Driving is something I take for granted. I can’t imagine living in Auckland and not driving. Maybe that’s more a reflection on our public transport woes but our lifestyles are designed around getting there by car. When we drive we use all our senses to make sure things are safe but our vision is our most important sense. There are different conditions while driving so we need to use our eyes in different ways.
Difficulties seeing at night while driving is a common complaint I receive. Partly, it is due to our eyes just not being designed well for night vision. Our retina has two types of cells for seeing, one is our cones which allow us to see during the day and the other is our rods which we use at night. These rods are pretty good at motion sensing, but are not good in detail nor in our colour vision. So, our eyes weren’t really designed to do much vision at night. It means that if we have any other issue to do with our eyes our night vision can be severely compromised. This is really why we test eyes in a small dark room – to look for any issues with the visual system at its weakest.
The worst thing for driving and our vision would have to be a wet night. The rain accumulates on the road, effectively making the road into a mirror. So, all our bright lights, from streetlights and our car lights just end up being reflected off the road surface. This can make it virtually impossible to see the white line markings – which is why cat’s eye raised marks, are now appearing on some roads to act as a distinction. In Auckland we don’t really experience significant fog, which can be an issue for other climates.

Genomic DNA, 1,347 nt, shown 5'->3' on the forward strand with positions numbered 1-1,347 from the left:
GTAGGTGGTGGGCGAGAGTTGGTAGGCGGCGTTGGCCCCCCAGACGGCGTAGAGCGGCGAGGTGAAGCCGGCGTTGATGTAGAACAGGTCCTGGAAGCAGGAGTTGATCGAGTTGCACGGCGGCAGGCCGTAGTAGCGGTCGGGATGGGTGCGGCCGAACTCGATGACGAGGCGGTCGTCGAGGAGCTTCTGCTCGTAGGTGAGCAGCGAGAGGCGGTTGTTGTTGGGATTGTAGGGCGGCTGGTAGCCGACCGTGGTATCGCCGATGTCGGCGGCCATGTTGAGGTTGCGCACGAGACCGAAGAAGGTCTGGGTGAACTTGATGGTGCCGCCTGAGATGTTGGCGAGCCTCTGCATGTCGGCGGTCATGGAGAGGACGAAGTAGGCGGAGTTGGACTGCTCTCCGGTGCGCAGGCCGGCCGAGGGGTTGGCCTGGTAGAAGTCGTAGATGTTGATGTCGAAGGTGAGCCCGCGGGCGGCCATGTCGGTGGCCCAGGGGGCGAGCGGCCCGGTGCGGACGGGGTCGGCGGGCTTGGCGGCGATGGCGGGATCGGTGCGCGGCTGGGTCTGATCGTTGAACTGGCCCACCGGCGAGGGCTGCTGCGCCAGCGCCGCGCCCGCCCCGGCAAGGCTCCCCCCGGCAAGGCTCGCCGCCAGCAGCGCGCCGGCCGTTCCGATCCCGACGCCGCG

One question I get asked a lot is “for people who are colour blind – how do they know which traffic light is on!” Well, they may not be able to distinguish the colour exactly – or even the same as you or me – but they can tell by the location of the light. The top light being on means they stop…whereas the bottom light means they can go. I know in the US some of their traffic lights can be horizontal, but the same principal applies.
The bright sunlight is also an issue for driving. The sun can be at just the wrong angle for your driving and hit straight into your eyes. Sun visors and tinted windscreens can help but all drivers should have sunglasses, and especially polarised sunglasses on hand. We can even put your prescription in sunglasses which many people love. We also have Fitover sunglasses that fit on over your existing glasses and are great as they have added coverage and protection from the top and side of the glasses. They come in a range of shapes, colours and tints to suit your style and needs.
If you wish to discuss any vision difficulties, you are facing please give us a call on 09 489 4797 or book online through our website.